From the blitz to Beeching, change on our historic Norwich Streets
PUBLISHED: 17:21 04 April 2017 | UPDATED: 17:29 04 April 2017
Tales of our city’s streets continue.
Barnes Close (Purland Close,Heartsease)
It was 75 years ago when the man this road was named after was the first citizen of the city during one of its darkest times. James Henry Barnes was a bricklayer and trade union official who was the Lord Mayor of Norwich in 1941/42. It was a year when much of the city was reduced to rubble, whole families were killed and thousands were made homeless. This was April of 1942, the time of the Baedeker Raids when the Luftwaffe set out to destroy historical towns and cities in England... and Norwich was one of the targets. James was one of those who lost his home but he dedicated his year as Lord Mayor to one of helping others in their hour of need. He was a figurehead people looked up to. The city was knocked to its knees but was fighting back and more determined than ever to win the war. Born in Newcastle in 1876, he came to Norwich with his father, a local man, at the age of eight and went to Crook’s Place School – now Bignold.
When he left school James trained as a bricklayer and then in 1923 he became the full-time organising secretary of the Bricklayers and Masons section of the Amalagmated Union of Building Workers in Norwich.
A leading member of the Labour Party, James had become a councillor during the First World War and went on to serve as a magistrate, an Alderman in 1929 and he was Sheriff of Norwich in 1937. He served as chairman of the Executive Committee, vice-chairman of the housing committee and was on the advisory committee of the Employment Exchange.
A true man of the people and a champion of the working class he spent much of his time helping others and it was said that he “served the city with homely dignity and geniality of manner and had a thorough grasp of the duties required of him.” His leadership during the Norwich Blitz of 1942 was described as setting an admirable example to his fellow citizens in their time of need. He lived in Angel Road and died in 1946.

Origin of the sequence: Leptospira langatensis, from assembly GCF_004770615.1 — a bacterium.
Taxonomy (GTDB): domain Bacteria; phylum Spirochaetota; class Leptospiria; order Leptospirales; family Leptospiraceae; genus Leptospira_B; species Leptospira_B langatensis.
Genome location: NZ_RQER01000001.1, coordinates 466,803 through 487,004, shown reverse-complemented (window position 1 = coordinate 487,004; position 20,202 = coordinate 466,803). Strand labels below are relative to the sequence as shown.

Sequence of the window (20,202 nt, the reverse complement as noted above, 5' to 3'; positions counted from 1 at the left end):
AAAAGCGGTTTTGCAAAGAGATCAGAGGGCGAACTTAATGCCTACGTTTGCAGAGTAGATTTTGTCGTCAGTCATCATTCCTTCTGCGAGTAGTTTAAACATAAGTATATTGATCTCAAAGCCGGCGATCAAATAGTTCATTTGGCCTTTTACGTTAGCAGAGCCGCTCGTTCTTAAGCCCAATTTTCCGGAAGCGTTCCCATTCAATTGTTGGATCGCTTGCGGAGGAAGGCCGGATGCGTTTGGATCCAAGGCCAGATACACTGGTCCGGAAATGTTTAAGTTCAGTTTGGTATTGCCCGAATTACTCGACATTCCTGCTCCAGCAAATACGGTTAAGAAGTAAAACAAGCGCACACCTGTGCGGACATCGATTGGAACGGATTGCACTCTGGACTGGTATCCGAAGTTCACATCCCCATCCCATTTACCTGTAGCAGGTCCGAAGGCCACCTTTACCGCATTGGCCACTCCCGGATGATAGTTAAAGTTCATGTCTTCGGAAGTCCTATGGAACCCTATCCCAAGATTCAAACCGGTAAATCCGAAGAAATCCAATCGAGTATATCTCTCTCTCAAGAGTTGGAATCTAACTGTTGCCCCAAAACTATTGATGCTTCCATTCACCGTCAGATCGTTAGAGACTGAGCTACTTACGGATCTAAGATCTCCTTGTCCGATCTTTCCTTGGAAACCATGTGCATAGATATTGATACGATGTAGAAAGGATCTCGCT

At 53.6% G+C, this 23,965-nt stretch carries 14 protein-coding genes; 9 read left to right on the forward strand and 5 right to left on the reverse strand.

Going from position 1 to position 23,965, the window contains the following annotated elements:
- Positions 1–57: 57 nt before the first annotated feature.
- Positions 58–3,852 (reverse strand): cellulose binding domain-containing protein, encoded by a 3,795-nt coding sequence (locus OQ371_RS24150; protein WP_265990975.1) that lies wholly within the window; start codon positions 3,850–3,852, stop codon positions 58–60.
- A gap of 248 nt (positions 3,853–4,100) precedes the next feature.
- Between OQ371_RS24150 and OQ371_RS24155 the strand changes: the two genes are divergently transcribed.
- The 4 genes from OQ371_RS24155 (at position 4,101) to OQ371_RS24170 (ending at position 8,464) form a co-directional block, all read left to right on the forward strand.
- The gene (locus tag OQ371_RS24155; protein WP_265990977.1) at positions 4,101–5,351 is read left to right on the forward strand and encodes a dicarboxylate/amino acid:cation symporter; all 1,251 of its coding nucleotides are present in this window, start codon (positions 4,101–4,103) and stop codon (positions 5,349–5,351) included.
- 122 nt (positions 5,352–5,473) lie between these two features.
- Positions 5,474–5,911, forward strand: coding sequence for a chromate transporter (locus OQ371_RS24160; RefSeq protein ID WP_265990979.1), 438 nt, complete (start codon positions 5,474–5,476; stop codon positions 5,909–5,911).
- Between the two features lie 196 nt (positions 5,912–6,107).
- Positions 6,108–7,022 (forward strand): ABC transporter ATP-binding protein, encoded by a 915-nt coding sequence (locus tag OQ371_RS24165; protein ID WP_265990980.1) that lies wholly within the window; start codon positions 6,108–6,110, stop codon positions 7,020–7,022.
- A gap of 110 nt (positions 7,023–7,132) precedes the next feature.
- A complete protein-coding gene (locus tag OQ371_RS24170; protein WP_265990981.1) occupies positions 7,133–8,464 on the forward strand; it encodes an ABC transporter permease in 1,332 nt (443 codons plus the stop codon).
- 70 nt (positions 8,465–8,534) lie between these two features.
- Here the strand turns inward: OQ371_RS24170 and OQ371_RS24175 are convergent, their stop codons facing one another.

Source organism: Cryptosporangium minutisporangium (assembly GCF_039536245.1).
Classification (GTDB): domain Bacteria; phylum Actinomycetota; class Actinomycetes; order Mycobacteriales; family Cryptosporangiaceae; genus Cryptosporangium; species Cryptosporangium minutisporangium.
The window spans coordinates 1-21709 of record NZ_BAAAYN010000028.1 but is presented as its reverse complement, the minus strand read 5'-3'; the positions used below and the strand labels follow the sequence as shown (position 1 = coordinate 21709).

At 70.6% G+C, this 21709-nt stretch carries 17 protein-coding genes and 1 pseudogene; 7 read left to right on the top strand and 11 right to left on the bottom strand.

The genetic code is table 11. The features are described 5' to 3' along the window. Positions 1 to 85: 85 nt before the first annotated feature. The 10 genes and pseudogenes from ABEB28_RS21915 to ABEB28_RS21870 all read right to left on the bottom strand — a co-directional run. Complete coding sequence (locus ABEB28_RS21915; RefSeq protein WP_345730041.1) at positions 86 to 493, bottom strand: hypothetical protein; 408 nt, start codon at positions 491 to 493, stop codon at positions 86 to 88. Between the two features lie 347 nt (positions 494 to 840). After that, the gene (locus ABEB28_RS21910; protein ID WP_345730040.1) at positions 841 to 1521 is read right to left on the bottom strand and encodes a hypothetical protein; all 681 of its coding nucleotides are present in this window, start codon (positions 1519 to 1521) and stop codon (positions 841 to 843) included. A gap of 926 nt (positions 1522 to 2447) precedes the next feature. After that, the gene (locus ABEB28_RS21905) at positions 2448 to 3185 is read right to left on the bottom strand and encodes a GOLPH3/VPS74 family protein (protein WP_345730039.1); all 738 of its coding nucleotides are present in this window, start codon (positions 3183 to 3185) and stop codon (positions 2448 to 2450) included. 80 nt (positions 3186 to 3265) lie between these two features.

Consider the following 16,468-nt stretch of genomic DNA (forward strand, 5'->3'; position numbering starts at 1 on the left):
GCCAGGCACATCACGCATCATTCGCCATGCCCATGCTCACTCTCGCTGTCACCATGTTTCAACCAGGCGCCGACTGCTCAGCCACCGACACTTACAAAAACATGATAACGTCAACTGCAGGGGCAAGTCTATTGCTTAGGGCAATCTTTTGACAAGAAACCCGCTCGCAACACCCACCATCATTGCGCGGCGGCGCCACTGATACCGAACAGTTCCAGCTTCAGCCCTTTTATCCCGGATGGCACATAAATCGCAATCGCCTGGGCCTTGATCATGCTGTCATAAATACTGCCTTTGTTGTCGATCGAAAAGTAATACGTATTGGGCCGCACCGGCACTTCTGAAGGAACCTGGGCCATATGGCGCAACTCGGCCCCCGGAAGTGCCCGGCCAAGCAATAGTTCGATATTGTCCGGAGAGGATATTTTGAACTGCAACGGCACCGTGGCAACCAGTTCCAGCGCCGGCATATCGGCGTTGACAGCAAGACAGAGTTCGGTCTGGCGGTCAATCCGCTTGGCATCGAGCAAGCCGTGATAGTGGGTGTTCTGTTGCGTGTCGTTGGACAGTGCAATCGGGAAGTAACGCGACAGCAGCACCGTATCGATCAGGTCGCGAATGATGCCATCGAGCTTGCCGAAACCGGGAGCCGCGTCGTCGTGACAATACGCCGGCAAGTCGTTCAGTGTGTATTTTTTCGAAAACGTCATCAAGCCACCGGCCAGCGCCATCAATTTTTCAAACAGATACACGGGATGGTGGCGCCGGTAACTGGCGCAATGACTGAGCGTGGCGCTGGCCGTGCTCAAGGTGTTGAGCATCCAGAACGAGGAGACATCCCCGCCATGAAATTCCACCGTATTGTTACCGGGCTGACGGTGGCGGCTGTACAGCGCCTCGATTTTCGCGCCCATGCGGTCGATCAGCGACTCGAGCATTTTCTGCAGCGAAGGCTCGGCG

Barrack Street (Pockthorpe)
The Cavalry Barracks in Pockthorpe was the first major building erected by the Crown in Norwich since the completion of the Castle. The barracks went up in 1791-3 on the site of an old manor house at the cost to the government of £20,000. It was a huge project at the time which provided plenty of work. The buildings were made of brick and formed three sides of a square – the centre being for the accommodation of officers.
The wings could house a total of 320 soldiers and 266 horses. The wall enclosed ten acres. The barracks were demolished several years ago and the land formerly occupied by the army has now been built on.
Beeching Road (Lakenham)
From 1911 until his death in 1919, the Very Rev Henry Charles Beeching was Dean of Norwich. A quiet and a clever man.
It was said of him: “As Dean, he was a quietly effective and instructive preacher, whose sermons, like his books were always marked by a graceful literacy style.” At the time of his death we reported: “As a platform speaker, he never wasted words over trivialities and preferred to say little when the opportunity did not permit of his adding any useful contribution to the subject discussed.” His cremated remains were brought in a bronze urn from Golders Green crematorium and the place of burial was at the back of the apse behind the High Altar at Norwich Cathedral.
Beloe Avenue (Humbleyard, Bowthorpe)
William Beloe was Rector of Bowthorpe from 1791-1839 and of Earlham from 1791-1817. He was also Usher at Norwich Grammar School from 1779 to 83 and had graduated from Corpus Christ, Cambridge, with a BA.
Bell Avenue (Orford Hill to Market Avenue)
This was the avenue which led
to the Blue Bell, the original name of The Bell, one of the most famous and historic hostelries in the heart of Norwich.
Imagine the way it was when the horse sales and the markets brought the county to the city. Then there were the public hangings which attracted ruffians by the hundred. It was a rough and tumble old place.
Today it lies under the site of the Castle Mall shopping development and the days of the city centre livestock markets and horse sales are parts of our history. The avenue, which ran from Rose Lane to Market Avenue took its name from the Bell Hotel which is thought to date back to 1480 and was probably named after a bell foundry which once operated in nearby Timberhill. The notorious Hell Fire Club met at the Bell in the 1750s and their aim was to crush the Methodists. They called themselves “gentlemen of principle.” Not quite! Then there was The Revolution Club (they liked what was happening in the French Revolution) while the anti-revolutionaries moved across the road to the Castle pub. In the Second World War the Bell was HQ for the American Women’s Army Corps. It was closed for a while but re-opened again in 1994 and continues to play a role in 21st century city life.
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